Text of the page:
A feature specific to Ellis's (2003) taxonomy is the fact that it distinguishes between input and outcome-related task criteria. Among the input features, Ellis listed the nature of its medium, classifying input presented in the oral mode as most difficult, followed by input appearing in the written and pictorial form. A second task input factor is code complexity; task input with more complex vocabulary and syntax is expected to pose more difficulty. Cognitive complexity, a third input-related factor in Ellis's framework, defines the task input as more difficult when it is more abstract, includes more elements and relationships, has less clear structure, and requires a there-and-then orientation. The last input feature in Ellis's taxonomy is termed as familiarity, encapsulating the expectation that familiar input eases processing load.

Factors that describe the task outcome comprise medium, scope, and discourse mode. With respect to medium, the need to articulate an oral outcome is anticipated to pose greater difficulty than to present an outcome in written form. In turn, a pictorial outcome is deemed easier to deliver than a written piece. Closed versus open outcomes may also influence the level of difficulty. Finally, task difficulty is likely to be enhanced when learners are asked to produce instructions or arguments rather than lists, descriptions, narratives, or classifications.

The Present Study

As mentioned previously, the majority of empirical studies that have so far investigated task features to inform task grading and sequencing criteria have been grounded in hypothesis testing, drawing on the task taxonomies outlined in Skehan's and Robinson's models. Little research thus far has attempted to adopt a more bottom-up approach in order to explore whether variables, besides the ones identified in these models, might contribute to task difficulty. The aim of this study was to help fill this gap by eliciting teachers’ perspectives on sources of task difficulty. We asked teachers to (a) judge the linguistic ability required to carry out four pedagogic tasks and (b) consider how they would manipulate the tasks to suit the abilities of learners at lower and higher proficiency levels. While contemplating the difficulty and manipulations of the tasks, the teachers were asked to say what they were thinking about. To triangulate these data, we tracked the eye movements of the teachers in an attempt to gain information about the extent to which they interacted with the task instructions and pictorial input. Combining introspective think-aloud data with behavioral eye-tracking data is an innovative aspect of this study. To the best of our knowledge, no study has yet triangulated think-aloud and eye-tracking data in the context of TBLT research.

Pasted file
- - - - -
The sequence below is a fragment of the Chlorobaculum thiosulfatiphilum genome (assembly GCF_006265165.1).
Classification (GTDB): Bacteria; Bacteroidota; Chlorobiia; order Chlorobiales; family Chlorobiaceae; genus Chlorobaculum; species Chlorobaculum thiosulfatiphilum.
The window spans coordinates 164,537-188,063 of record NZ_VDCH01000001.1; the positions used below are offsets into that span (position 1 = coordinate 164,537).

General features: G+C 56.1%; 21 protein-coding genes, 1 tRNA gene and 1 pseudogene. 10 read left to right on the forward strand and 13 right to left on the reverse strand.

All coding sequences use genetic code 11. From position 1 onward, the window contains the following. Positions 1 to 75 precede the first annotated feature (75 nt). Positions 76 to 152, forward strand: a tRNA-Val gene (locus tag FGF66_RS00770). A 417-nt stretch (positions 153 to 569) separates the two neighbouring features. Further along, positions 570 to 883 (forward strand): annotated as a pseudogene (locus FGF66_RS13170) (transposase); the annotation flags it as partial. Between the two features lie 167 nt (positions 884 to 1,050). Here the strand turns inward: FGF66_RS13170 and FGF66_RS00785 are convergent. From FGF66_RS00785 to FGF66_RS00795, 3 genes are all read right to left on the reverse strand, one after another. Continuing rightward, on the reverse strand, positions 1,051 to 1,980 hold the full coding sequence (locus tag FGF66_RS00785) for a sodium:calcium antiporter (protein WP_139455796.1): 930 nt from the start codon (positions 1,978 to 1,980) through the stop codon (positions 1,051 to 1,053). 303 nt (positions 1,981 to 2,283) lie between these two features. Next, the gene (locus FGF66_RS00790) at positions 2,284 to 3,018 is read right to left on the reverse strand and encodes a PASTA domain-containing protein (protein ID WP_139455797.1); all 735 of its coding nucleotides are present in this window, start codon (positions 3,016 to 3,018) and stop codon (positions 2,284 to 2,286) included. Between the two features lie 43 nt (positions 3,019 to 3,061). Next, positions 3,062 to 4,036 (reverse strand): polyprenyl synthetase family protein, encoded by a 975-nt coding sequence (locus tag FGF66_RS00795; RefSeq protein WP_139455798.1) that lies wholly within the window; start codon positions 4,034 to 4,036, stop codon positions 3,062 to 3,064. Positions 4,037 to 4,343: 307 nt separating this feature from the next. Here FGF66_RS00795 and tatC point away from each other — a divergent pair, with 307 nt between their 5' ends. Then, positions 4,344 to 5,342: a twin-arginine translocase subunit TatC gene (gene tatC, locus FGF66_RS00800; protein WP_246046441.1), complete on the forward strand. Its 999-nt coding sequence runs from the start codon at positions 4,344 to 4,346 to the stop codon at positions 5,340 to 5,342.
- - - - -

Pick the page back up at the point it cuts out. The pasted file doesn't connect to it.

METHODOLOGY

Design

The participants were 16 English as a second language (ESL) teachers. They were all asked to think aloud while first assessing the level and then manipulating the difficulty of four pedagogic tasks. Throughout this process, their eye movements were tracked. The four tasks were presented to the teachers on separate slides using Tobii Studio 3.0.9 eye-tracking software (Tobii Technology, n.d.). Task order was counterbalanced across participants.

Participants